The American Folk Festival is excited to welcome back Kasi Aysola, a performer of the classical Indian dance Bharata Natyam. When he first performed in 2009 at the Festival, Kasi was part of Mythili Prakash, the Dance of India Ensemble. This year, backed by a talented group of musicians, he is performing solo and ready to captivate the crowd with 50 minute sets of non-stop energetic narrative dance. This year, the eye-catching Festival poster features Kasi.
Complex and multi-dimensional, the Bharata Natyam performance incorporates body movements, facial expressions, hand gestures, footwork, costumes, music, repertoire, and themes, requiring dancers to become not only a technical, but an artistic expert of the tradition. Kasi has been working hard since childhood—testing out different types of dance and landing back at the root of his cultural upbringing with Bharata Natyam, one of several traditional Indian dance styles.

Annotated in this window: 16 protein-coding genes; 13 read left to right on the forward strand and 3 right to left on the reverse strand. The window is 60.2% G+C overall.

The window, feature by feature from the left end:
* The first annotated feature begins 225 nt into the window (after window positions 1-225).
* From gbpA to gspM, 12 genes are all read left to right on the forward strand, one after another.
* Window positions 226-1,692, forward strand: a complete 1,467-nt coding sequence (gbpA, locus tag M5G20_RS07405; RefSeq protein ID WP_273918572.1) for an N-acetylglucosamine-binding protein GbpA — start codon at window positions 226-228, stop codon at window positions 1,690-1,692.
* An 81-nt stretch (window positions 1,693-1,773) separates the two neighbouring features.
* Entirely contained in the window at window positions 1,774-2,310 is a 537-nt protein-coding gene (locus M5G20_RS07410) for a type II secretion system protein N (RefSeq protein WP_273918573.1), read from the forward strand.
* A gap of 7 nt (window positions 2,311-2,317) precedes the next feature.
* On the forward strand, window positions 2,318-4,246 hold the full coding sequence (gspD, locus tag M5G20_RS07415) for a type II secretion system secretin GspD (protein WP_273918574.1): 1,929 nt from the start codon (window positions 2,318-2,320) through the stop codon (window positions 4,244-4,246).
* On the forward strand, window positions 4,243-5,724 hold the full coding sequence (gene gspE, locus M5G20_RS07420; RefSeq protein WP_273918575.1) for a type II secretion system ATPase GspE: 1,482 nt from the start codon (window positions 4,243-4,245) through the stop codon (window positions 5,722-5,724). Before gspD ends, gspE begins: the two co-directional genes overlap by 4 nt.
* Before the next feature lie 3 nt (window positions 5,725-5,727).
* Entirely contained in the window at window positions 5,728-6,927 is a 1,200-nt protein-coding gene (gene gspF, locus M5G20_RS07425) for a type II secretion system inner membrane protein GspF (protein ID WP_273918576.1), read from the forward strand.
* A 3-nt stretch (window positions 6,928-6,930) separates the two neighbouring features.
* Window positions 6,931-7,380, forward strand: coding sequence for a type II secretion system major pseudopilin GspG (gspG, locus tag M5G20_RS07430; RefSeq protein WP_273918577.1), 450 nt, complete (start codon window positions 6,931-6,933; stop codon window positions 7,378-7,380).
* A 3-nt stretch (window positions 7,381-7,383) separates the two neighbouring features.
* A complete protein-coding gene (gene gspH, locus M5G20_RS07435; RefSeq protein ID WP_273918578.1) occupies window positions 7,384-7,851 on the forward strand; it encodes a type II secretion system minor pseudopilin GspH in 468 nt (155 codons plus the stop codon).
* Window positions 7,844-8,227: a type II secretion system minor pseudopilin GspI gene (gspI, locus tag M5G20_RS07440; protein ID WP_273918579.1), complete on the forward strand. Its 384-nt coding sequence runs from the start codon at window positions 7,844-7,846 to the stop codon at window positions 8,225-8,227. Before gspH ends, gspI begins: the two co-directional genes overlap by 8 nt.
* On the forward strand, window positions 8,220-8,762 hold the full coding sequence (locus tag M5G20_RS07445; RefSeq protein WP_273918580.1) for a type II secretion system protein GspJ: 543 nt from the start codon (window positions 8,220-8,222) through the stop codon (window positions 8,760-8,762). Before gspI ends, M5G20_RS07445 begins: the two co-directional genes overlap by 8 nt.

As I was speaking with Kasi I became fascinated with the presence of various art forms in a performance of Bharata Natyam. It is, primarily and obviously, dance. Choreography, flow, and rhythm are central components to the physical movements. But, as Kasi dove deeper into the roots of the tradition—as a sacred part of temple rituals in southern India—he revealed that many of the poses are directly pulled from etchings on ancient Hindu temple walls. If a photographer was to capture each moment in the performance, every pose could be tied to a piece of art carved by a sculptor thousands of years ago. Incredible!
When you watch Kasi’s performances on Saturday and Sunday, take a moment to pick out the individual poses. What does the movement mean? What story do you think the dance tells? If you’re attending with children ask them to create their own narrative dance or imagine a story from the energetic gestures of Bharata Natyam!